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And the winners were

The Wimberley Film Festival, sponsored by our library, was a huge success.

We had eight videos, six of them by people 17 and under. And about 65 people showed up for the viewing, awards presentation Saturday night.

The winners were:

Best Actor:

                Don Summers, “Video Crasher”

                Chris Crow, “A Day of Horror”

Best Actress:

                Genevieve Hodge, “The World of Others”

                Sage Summers, “Video Crasher”

Best Director:

                Ramon Galindo, “A Day of Horror”

                Tess Hasbrouck, “The Boy and the Ballerina”

Best Movie:

                “Video Crasher” by the Summers Family

                “The World of Others” by the Hodge sisters

Best Supporting Actress:

                Wilma Norman, “The Haunted Nightmare”

Best Horror Film:

                “The Haunted Nightmare” directed by Alexis Norman

Best Art Film:

                “Poppy Dreams” directed Ike Jablon and Adam Gottlieb

Best Documentary:

                “A Month in Texas” directed by Yelizaveta Kalinina

Best Foreign Film:

                “A Month in Texas” directed by Yelizaveta Kalinina

Best Comedy:

                “The Boy and the Ballerina” directed by Tess Hasbrouck

Best Cinematography:

                “Poppy Dreams”

Best Music:

                “Unite the Priceless” directed by Miles Allen and Chelsea Boone

Best Dialogue:

                “Unite the Priceless”

Best Newcomer and Patron of the Arts:

                Carroll Wilson, circulation librarian at the Wimberley Village Library

Lifetime Achievement Award:

                Ramon Galindo, director of “A Day of Horror”

What was that?

I was driving out of Woodcreek about 9 a.m. today, and about where Woodcreek Drive intersects with Ranch Road 12 it started snowing.

Big, puffy, wet Amarillo-style flakes.

On my drive into San Marcos, the snow kept up until about Wimberley Glass. Then it was just rain.

Of course, it was 37 degrees, too hot to stick, but I bet it gave kids a thrill to think about it.

My two grandsons have seen snow accumulate on the ground only once in their lives (the oldest is 16). That was back in 2006 or 2007 when we were living in Wichita Falls, and the boys and their mom came to visit about Christmastime.

It snowed for about as long as it ever does in Wichita Falls, but it was deep enough for the boys to make snow angels and snow ice cream and snow balls and a snowman and, yes, yellow snow.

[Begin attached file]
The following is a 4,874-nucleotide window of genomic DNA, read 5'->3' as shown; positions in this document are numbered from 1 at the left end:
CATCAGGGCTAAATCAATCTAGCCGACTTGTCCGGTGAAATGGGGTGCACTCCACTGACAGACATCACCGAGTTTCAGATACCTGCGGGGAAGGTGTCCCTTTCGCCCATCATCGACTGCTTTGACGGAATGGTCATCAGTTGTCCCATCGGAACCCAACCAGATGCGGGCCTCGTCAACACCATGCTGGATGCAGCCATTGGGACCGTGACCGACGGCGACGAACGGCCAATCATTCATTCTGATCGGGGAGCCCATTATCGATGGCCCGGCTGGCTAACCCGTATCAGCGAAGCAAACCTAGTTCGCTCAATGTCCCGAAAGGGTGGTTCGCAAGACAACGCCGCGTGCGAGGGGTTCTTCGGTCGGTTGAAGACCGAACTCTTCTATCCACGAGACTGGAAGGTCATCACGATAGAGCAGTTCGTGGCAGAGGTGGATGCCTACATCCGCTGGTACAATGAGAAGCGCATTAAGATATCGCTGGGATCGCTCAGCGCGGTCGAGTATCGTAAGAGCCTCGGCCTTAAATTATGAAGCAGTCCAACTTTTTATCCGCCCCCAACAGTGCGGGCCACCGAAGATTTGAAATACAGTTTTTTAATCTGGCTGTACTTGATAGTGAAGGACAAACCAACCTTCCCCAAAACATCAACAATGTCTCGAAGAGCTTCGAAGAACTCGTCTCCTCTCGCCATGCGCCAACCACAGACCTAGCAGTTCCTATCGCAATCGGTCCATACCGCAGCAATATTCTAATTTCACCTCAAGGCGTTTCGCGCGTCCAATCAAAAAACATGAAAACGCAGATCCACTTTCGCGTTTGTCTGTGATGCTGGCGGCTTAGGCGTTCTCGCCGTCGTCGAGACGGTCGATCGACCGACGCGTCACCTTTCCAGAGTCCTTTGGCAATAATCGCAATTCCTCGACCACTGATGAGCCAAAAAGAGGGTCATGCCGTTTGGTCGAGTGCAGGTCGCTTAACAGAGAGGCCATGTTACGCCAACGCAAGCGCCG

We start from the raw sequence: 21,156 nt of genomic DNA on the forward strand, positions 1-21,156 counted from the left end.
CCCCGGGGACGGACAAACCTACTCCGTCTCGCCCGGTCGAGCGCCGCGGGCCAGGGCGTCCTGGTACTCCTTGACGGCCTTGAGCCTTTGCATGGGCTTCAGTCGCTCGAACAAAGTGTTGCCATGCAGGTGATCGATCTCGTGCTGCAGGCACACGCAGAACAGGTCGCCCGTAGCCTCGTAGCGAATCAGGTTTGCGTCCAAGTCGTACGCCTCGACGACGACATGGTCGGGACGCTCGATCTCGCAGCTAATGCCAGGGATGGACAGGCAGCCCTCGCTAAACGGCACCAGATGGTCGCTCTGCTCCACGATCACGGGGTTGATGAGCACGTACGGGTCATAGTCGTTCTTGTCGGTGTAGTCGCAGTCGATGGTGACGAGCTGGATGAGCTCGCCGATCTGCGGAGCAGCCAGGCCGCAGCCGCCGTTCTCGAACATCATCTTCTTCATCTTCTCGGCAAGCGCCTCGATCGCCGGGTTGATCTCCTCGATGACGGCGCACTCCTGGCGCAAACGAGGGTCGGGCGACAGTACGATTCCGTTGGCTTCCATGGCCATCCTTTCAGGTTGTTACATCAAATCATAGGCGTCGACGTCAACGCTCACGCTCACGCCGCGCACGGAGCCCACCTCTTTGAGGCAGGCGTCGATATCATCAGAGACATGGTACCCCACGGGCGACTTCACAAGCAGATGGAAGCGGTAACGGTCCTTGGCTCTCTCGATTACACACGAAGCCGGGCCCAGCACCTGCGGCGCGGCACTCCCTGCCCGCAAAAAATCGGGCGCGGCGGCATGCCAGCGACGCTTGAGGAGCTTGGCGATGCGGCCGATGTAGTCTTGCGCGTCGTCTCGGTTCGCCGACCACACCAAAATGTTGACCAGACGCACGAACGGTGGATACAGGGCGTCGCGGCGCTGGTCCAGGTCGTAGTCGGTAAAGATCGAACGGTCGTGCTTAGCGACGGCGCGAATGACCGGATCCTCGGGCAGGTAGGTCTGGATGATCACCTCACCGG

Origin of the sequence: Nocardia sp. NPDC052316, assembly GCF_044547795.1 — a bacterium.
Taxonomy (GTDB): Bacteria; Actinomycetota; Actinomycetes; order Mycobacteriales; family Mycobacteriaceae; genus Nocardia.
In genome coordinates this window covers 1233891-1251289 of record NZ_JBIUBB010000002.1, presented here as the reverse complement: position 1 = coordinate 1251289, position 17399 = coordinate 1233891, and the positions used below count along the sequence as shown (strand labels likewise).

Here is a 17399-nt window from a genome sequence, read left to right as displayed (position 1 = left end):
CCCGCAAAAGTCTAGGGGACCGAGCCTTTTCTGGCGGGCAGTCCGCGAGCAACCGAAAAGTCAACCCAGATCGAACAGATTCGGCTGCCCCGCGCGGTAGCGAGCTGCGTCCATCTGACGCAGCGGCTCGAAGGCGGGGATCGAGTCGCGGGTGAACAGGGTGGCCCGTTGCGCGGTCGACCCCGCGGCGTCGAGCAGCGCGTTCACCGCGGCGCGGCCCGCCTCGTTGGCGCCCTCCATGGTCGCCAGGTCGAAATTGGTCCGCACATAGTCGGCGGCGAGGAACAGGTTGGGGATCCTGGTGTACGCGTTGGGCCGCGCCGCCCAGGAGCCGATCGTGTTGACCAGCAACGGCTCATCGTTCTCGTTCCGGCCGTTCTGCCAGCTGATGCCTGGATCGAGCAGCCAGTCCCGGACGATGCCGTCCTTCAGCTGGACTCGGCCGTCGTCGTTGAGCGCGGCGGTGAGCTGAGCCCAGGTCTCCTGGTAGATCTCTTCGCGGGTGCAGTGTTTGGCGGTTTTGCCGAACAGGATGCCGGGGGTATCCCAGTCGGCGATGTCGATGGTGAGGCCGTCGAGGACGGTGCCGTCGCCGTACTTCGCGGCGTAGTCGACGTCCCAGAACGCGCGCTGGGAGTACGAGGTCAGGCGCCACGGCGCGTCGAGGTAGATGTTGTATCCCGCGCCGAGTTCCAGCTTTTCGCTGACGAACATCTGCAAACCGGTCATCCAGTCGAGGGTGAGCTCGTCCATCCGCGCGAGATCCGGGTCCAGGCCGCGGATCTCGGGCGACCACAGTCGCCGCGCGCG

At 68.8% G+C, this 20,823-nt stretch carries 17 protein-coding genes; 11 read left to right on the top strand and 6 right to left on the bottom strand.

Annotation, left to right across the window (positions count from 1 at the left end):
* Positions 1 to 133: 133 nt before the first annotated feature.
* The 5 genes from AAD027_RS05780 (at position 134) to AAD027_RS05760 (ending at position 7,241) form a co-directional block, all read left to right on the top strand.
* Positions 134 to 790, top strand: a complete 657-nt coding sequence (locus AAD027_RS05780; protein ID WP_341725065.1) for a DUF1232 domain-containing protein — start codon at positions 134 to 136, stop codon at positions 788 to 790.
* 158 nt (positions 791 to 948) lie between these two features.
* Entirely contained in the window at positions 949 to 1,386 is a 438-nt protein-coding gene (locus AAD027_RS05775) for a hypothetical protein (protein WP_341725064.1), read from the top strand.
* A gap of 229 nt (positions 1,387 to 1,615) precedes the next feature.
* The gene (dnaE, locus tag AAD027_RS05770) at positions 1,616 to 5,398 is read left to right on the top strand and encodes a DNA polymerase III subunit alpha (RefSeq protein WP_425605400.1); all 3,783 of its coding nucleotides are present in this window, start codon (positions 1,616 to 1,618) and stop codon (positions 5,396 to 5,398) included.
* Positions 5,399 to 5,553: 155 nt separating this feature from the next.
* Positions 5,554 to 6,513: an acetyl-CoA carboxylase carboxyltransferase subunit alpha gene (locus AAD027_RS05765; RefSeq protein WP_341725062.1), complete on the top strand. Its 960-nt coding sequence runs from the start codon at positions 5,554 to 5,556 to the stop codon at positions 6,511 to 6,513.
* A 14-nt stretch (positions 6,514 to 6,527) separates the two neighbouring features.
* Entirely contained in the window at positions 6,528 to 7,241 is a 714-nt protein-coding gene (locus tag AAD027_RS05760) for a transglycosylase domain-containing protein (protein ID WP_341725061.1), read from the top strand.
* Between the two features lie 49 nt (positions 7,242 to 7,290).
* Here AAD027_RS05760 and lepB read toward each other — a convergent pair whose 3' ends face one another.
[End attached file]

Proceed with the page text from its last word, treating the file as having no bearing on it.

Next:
Oh, I could tell you some snow stories. I grew up in Amarillo and lived there until 1983 when it snowed 48 inches in one week, stranding me for days at my workplace, a TV station north of town.

By the way, Amarillo is said to have gotten 13 inches of snow last night and today.

I'll take Wimberley's style of snow any day.

Now hear this

I just finished reading "The Moth," a compilation of 50 stories told by various participants in the National Public Radio show of the same name.

The idea behind "The Moth," the NPR radio show, is that individuals with interesting true stories to tell will work with a director to develop a tight talk, then give that speech at regular live events that are recorded and replayed.

The stories in the book are very short because the talks were short. And they are almost all intriguing.

I wanted to read "The Moth" because I really enjoy listening to "The Moth" as I drive to San Marcos or Dripping Springs to go grocery shopping.

Humans have apparently always loved hearing stories. At least that's what I learned in school (and, in the case of The Bible, at church). Long before anything was written down, the stories were told.

James Atlas, writing an op-ed piece in Sunday's edition of The New York Times, illuminates the growing popularity of podcasts and makes reference to some gate-keepers who have websites where you can keep up with what's new in podcast tale-telling via podcasts.

I'm not up on podcasting, but plan to get there. A good story is a good story regardless of format.


It's show time

Eight movies have been entered into the competition for the BAMBI Awards that will be presented during the first Wimberley Film Festival next weekend.

The festival/awards ceremony will begin at 6 p.m. Saturday, Jan. 24, in our multi-purpose room at the library.

We expect a lot of folks to show up to enjoy an evening of film-watching, champagne-drinking and popcorn-popping.

This year we had two categories that independent film-makers could enter: adult and youth.

It appears most of the entries were in the youth area, which I expected.

Our judges will include two founding directors of the Pearland Film Festival and a professional movie producer who lives in Wimberley.

If you'd like to join us, RSVP by calling me at 512-848-2188 or contact Carolyn Manning at the same number.

See you then.

Going, going 'Gone'

"Gone Girl" by Gillian Flynn has earned yet another distinction.

Our e-book consortium, called OverDrive, just released its list of most-read e-books borrowed from member libraries in 2014.

"Gone Girl" is No. 1 on the e-book list and also No. 1 on the digital audiobooks list.

"The Goldfinch" by Donna Tartt is No.2 on both lists.

So, no news there, really.

The REAL news is this: the total number of digital titles borrowed from libraries and schools last  year was up by more than 33 percent over 2013's number.

The number of digital audiobooks checked out in 2014 outpaced the number in 2013 by 38 percent.

Tablet and smart-phone checkouts accounted for 52 percent of all checkouts and 64 percent of all traffic.

I just have to think that authors gain a huge amount of popularity when their books get made into movies. The evidence is overwhelming at every level.

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